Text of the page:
Ryo Reviews: Rihanna gets personal in ‘Anti’

by Ryo Miyauchi, Arts & Lifestyle Editor

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Rihanna’s public persona has crested into an icy cool since her last release, “Unapologetic.” Though her arresting ballad “Stay” won the most hearts out of any single on the record, she has been more known for her hot-headed attitude in “B**** Better Have My Money” in recent years.

For her new album, “Anti,” however, the pop star banks on none of her edginess. She instead turns away from her star power by providing none of what’s demanded from a traditional blockbuster pop album: the hits.

Rihanna previously dropped chart-topping jams for four consecutive summers. She and her team then shaped her albums to accompany the style and mood of their respective successful singles.

She eschews her typical process entirely in “Anti.” The record features none of her recent singles, such as “FourFiveSeconds,” her collaboration with Paul McCartney and Kanye West.

Save for the Drake-featuring “Work,” the new songs don’t scan as obvious hits either. While larger-than-life choruses drove many of her hits to the top of her charts, they are mainly absent in the new album.

That said, “Anti” is full of hooks. It’s just harder to recognize them as such compared to her past material. Rihanna isn’t too concerned about that portion of songwriting, at least in the way she was before. She holds raw instinct as first priority, and a memorable part of a song comes more from its emotionally blunt lyrics than its catchiness.

“I never really loved you,” she sings in the chorus of “Woo.” “I never really cared about you.”

Rihanna has sung about her feelings before, of course. However, it’s refreshing for a song to reveal so much heart from the singer, especially after hearing such a stoic version of her on record in recent years.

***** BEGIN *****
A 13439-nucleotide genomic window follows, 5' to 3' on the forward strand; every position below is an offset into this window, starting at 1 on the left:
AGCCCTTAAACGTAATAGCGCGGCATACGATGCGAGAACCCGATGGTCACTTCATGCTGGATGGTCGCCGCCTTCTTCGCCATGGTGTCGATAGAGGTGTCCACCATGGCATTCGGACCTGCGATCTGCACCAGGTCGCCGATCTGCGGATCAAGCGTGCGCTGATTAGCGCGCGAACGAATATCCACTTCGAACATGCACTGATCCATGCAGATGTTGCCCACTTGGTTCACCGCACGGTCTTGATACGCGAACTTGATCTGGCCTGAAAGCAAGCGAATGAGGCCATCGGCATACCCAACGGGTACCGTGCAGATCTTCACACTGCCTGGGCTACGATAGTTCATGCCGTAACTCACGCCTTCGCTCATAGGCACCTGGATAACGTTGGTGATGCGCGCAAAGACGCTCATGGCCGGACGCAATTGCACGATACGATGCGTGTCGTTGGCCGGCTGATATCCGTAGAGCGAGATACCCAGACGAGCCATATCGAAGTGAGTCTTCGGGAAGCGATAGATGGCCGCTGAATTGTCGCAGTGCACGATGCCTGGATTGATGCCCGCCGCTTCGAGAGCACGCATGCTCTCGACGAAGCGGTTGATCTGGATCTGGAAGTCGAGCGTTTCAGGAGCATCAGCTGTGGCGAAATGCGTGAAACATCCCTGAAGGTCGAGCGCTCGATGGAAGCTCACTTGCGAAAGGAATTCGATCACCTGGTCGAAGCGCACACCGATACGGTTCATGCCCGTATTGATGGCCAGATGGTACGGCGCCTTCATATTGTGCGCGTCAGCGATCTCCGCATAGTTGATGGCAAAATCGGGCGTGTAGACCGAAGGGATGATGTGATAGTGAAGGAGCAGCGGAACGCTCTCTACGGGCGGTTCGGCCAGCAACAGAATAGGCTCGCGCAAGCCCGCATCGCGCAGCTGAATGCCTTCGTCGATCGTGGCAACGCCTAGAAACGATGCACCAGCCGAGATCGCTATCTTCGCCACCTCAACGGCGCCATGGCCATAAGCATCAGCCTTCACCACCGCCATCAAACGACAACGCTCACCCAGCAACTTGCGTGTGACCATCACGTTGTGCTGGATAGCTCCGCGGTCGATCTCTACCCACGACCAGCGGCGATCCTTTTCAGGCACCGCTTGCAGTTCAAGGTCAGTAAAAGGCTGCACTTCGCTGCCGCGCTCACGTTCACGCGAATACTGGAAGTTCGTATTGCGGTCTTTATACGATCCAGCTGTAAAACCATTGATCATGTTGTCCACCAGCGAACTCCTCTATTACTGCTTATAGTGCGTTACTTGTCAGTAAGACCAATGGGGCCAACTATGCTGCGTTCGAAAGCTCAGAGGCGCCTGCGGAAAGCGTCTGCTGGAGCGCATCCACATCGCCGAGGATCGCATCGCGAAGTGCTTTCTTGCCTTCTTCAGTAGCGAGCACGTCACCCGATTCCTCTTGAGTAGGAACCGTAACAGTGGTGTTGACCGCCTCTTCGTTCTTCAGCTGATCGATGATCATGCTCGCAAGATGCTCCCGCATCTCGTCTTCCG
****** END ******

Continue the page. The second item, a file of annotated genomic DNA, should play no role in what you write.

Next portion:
A lot of “Anti” deals with a severance of a relationship and life post-separation. The pop star tries to find steady footing through a newfound independence. Yet, she lets her damaged heart get the best of her, spewing venom any chance that she could.

The crack in her image points to the true character behind the mask of Rihanna, the celebrity. She hasn’t been this open with her feelings since her 2010 album, “Loud.” Though she continues to paint with broad strokes, her direct honesty makes her conversations about love feel intended for a specific person.

“Anti” is a self-indulgent album by nature — not only from the singer wearing her heart on her sleeve, but also because her production team offers an insular sound outside the trends. Her producers warp the sinister, bass-heavy beat of “B**** Better Have My Money” into something more gritty. The anthems here feel cold as steel compared to the tropical warmth currently flourishing on the pop charts.

As much as it has helped write her most thrilling drama, her self-indulgence has cost the quality of her past two albums. “Unapologetic” especially imploded with its decadent bass drops destroying any life left in the music.

Rihanna gets a handle on excess for the better in “Anti.” She sings unfazed in “Kiss It Better” while producer Jeff Bhasker plays one flamboyant guitar riff. If anything, her unrequited love only intensifies when backed up by Bhasker’s signature electric-guitar sound.

“Woo” also finds the singer’s voice swathed in production. This time her voice gets processed heavily through Auto-Tune, and the result tops the robot howl of the song’s producer Travis Scott in appeal tenfold.

That said, she somehow abandons the effects for the latter third of the album in favor of a more traditional pop sound. An acoustic guitar riff soothes in “Never Ending,” and she returns to the piano for the closing ballad “Close to You.”

“I love in your direction, hoping that the message goes somewhere close to you,” she sings in the latter track.

The last third is equally powerful as the other songs in “Anti,” but the shift in direction still comes as a bit jarring. It sounds unfinished, like she stopped committing to what she set out to do during the final stretch.

On the other hand, the unclear ending may be appropriate considering the narrative that she has written for the album. “Anti” is about the struggle to cut ties with a lover and falling back into the vicious cycle of a rebound. It’s only fair, then, for Rihanna to start the album strong only to find her lost in her ways.

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